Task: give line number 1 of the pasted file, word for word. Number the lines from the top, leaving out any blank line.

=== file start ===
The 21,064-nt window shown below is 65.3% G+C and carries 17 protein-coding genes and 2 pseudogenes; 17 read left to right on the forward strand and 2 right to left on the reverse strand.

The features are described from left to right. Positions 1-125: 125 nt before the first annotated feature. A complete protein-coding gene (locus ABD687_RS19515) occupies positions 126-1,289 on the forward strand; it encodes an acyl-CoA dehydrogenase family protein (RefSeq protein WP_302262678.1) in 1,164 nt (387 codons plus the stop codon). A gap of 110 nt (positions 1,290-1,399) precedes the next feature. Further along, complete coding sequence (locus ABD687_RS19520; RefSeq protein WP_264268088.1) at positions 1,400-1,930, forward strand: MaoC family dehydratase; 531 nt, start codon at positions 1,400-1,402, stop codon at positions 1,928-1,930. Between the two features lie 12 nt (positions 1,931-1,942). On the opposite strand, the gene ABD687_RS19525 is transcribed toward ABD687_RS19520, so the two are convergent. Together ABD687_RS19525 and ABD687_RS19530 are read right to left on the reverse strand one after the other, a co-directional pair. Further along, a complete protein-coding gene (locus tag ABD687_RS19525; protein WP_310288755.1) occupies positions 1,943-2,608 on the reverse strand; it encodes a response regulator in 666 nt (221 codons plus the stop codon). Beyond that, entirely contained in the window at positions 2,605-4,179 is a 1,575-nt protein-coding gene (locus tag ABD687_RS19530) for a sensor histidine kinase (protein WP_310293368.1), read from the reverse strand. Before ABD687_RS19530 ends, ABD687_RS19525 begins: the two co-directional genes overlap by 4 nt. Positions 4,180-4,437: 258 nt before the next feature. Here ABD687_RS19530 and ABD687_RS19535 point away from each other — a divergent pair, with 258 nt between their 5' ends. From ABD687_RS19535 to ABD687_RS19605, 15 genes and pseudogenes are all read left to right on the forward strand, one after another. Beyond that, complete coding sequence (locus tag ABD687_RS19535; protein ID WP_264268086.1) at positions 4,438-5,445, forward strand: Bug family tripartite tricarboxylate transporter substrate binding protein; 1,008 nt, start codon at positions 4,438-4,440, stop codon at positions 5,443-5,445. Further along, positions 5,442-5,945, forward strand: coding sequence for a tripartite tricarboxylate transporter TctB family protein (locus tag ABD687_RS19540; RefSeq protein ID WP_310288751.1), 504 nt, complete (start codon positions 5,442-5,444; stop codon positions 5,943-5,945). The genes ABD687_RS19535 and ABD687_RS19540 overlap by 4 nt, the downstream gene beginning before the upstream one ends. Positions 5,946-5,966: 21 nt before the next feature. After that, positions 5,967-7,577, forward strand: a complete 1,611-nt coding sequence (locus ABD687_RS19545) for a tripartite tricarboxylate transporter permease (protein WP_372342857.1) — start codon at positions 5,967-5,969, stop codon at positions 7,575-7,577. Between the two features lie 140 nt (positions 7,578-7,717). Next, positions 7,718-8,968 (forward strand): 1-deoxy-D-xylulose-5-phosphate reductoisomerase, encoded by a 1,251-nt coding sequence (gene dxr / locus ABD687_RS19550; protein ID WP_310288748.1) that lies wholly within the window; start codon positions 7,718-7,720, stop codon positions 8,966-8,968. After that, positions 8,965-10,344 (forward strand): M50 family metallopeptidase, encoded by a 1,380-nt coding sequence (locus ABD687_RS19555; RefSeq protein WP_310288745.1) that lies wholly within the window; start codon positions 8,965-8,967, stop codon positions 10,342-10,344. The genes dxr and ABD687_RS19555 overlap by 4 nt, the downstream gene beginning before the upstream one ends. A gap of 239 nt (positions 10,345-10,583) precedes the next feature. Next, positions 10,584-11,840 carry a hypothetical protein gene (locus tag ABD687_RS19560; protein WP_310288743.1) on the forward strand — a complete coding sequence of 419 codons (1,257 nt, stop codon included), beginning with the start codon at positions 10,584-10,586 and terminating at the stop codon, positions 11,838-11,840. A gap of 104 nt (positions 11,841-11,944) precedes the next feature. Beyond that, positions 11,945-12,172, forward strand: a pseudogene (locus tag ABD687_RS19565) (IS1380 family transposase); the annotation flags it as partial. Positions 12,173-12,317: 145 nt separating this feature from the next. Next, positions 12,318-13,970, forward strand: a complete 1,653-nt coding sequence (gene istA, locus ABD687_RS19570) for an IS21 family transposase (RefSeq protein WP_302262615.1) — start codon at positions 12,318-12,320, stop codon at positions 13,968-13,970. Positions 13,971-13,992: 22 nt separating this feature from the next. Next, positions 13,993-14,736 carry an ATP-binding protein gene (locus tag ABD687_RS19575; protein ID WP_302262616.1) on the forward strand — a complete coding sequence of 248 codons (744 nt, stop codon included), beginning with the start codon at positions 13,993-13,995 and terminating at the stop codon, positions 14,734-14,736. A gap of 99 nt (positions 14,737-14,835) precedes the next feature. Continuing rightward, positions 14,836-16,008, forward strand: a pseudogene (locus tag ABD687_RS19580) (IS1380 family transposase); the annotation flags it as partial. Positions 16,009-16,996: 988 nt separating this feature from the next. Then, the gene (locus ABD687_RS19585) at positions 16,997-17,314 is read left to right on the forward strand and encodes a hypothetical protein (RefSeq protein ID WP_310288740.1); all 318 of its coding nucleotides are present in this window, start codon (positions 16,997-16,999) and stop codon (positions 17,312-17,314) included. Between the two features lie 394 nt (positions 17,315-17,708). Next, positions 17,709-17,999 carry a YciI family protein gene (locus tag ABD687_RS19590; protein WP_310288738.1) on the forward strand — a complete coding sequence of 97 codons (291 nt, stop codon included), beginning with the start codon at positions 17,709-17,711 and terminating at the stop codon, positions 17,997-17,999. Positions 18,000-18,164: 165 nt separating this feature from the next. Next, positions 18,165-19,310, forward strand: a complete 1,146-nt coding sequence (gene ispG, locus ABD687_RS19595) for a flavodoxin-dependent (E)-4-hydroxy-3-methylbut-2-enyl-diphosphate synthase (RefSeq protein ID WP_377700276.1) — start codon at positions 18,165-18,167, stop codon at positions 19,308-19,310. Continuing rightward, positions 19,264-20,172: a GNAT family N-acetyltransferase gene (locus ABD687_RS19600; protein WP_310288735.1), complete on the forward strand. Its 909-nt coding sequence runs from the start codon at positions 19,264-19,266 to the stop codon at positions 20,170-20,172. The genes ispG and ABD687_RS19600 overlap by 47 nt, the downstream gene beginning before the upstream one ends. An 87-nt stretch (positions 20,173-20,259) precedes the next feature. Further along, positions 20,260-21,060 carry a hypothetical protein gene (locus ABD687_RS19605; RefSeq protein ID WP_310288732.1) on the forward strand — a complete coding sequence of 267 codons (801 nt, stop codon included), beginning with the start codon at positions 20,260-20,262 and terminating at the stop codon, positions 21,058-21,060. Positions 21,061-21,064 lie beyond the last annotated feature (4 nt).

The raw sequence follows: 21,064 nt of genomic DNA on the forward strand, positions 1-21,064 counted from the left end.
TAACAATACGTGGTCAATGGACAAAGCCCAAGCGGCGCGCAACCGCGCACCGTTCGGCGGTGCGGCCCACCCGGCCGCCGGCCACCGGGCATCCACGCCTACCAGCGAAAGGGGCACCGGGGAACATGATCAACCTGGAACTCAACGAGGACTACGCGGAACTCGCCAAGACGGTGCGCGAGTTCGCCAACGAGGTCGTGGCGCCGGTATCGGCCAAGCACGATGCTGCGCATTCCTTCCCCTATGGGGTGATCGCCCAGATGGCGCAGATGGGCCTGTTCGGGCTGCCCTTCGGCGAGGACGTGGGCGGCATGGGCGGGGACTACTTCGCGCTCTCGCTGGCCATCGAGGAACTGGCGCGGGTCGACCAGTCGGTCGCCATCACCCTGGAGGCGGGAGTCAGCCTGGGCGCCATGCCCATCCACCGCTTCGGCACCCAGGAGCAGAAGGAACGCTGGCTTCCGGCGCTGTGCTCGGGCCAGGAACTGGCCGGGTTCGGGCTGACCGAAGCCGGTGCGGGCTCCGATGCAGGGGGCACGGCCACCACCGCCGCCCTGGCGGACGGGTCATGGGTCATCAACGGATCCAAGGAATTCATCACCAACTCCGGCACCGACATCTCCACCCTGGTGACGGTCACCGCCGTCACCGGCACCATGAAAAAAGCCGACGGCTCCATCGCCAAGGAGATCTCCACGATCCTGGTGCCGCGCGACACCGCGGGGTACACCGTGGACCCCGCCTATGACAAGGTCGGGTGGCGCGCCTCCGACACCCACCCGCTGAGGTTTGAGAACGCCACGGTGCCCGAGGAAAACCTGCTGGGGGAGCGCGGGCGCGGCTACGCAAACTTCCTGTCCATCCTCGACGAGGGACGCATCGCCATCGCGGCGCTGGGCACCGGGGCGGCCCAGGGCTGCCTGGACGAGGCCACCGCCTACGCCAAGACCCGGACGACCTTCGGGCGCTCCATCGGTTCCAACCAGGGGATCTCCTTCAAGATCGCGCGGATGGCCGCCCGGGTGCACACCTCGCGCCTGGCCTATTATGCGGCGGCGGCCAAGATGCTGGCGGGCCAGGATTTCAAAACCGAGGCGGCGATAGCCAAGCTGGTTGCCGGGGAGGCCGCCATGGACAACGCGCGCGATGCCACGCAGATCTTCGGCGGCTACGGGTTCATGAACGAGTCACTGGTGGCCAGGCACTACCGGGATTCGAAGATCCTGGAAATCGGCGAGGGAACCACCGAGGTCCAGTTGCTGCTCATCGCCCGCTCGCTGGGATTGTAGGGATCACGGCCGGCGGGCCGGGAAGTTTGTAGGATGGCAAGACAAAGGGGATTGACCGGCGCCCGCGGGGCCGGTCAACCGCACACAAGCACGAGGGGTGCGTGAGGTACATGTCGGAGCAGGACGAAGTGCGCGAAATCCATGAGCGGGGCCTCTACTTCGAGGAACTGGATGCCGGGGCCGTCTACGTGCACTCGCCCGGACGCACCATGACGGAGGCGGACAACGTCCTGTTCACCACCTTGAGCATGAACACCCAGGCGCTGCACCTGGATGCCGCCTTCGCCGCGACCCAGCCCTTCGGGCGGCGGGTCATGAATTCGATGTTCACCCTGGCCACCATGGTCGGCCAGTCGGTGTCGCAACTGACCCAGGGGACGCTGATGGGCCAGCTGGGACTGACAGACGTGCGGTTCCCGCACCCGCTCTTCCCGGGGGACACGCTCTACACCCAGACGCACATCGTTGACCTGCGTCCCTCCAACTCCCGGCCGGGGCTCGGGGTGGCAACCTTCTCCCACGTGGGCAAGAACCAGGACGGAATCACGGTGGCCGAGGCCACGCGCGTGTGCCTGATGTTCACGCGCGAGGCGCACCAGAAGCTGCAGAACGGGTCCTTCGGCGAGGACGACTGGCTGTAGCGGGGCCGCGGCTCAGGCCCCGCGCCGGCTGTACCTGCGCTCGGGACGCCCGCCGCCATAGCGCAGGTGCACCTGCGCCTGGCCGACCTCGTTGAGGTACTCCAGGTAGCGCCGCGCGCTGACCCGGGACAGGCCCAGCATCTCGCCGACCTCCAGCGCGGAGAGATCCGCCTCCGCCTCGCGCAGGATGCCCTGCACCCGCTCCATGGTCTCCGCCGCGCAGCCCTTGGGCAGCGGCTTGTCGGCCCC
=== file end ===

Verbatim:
The 21,064-nt window shown below is 65.3% G+C and carries 17 protein-coding genes and 2 pseudogenes; 17 read left to right on the forward strand and 2 right to left on the reverse strand.